Thursday, May 9, 2013

Keeping Cursive Alive

PediaStaff recently contacted me and asked me to write an opinion piece on cursive handwriting in response to this article in the New York Times. I was happy to do so! 

Keeping Cursive Alive
When my 12-year-old daughter left for summer camp, I slipped some stationary into her suitcase and asked her to write me while she was away.  I checked the mailbox regularly, looking forward to a letter, but to my dismay, she never wrote. Once she was home, I asked her why she never wrote.

“It takes too long to write a letter. If I’d had my laptop, I could have just typed you a letter, but I don’t like to write,” she declared.

I was surprised and a little sad. I have wonderful childhood memories of corresponding with my pen pal, Lori, who lived in Hawaii, and writing letters to my parents when I was at summer camp was a fun experience. I always added a P.S. at the end of every note, and I loved sealing the envelope and adding a stamp. Are those days really gone?

Unfortunately, they may be. The new Common Core Standards require legible handwriting in Kindergarten and grade 1, but they do not include cursive handwriting. However, the standards do state that by the end of Fourth Grade, students must demonstrate the keyboarding skills necessary to complete a one-page writing assignment.

As an OT, I am very much “pro-cursive.” Why? Writing in cursive has a number of benefits.

·      Writing in cursive develops visual motor and manipulative skills, which are important for daily living skills, recreation, and work.

·      Research suggests that students who write in cursive efficiently have better academic skills, including reading comprehension.

·      One must be able to read cursive handwriting in order to read historical documents written in cursive.

·      Research reveals that students who write in cursive receive better grades than those who print.

·      Requiring keyboarding at young ages can be a detriment because if the child’s hands are too small for the keyboard, they will develop a habit of “hunting and pecking,” which can be difficult to break.

·      Too much time in front of a computer screen can lead to eyestrain, discomfort, and headaches.

·      A cursive signature is important for preventing forgery and necessary when signing legal documents.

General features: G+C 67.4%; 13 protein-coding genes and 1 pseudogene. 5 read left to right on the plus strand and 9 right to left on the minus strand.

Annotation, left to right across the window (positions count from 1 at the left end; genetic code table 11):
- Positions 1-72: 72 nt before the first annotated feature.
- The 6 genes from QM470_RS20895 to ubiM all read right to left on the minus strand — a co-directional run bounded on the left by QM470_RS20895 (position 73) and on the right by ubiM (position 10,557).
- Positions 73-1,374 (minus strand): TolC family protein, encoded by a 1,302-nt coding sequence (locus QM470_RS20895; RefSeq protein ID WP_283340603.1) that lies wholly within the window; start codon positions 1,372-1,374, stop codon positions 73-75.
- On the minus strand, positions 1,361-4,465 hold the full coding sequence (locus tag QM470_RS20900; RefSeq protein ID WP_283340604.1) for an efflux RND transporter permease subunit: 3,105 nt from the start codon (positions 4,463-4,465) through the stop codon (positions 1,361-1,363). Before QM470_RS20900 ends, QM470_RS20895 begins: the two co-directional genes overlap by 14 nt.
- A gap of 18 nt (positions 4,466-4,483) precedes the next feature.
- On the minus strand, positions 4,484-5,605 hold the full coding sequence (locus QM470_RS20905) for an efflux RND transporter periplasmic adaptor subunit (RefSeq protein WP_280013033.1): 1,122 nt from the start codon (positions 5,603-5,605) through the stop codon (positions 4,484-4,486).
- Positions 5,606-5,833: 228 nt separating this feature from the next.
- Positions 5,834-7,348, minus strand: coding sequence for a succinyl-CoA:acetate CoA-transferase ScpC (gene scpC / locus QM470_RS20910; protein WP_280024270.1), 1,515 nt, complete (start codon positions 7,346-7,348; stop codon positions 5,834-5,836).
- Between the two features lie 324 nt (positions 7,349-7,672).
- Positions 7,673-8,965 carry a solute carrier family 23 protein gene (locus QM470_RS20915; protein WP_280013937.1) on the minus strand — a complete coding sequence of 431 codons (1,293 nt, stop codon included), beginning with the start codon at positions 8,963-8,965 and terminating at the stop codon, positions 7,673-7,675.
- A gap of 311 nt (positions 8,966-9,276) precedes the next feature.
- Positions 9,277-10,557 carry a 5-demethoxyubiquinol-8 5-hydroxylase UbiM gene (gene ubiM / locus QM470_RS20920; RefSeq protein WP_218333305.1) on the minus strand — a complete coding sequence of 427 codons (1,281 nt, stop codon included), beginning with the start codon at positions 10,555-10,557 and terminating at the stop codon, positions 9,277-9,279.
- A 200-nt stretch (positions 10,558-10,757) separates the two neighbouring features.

Important Points

·      Regular practice and reinforcement are necessary when learning print, write in cursive, AND keyboard correctly and efficiently.

·      Just like cursive handwriting, keyboarding is an important skill. It allows for ease in editing, guarantees legibility, and is an ideal tool for children who have dysgraphia. Students should be skilled with handwriting skills AND keyboarding skills.

It is my hope that school systems continue to include cursive instruction in their curriculum, despite the fact that cursive is not included in the Common Core Standards.

To hear more thoughts on cursive in this era of technology, check out PediaStaff's blog post with links to other articles written by occupational therapists in response to the NYT Article! 
 Photo Credit: Microsoft Office


  1. As a handwriting specialist, and not an OT, I question several aspects of the method commonly known as “cursive;” there have been many diverse cursives since our Roman alphabet came into existence.

    I question superior speed. I am familiar with the writings of Steve Graham, and have not known of his endorsement of cursive for its speed.
    The research to which you refer does not specify “cursive.” Significant research has been done, but the method of writing was not the issue. In fact, much of it has been with young children using some form of print-script.
    My item #2 relates to your statement that students get better grades with cursive than with print.
    4) Well, no, my signature is just fine. It is my variation of italic.

  2. Decent arguments/points up until the stovepipe hats...that's a very poor analogy.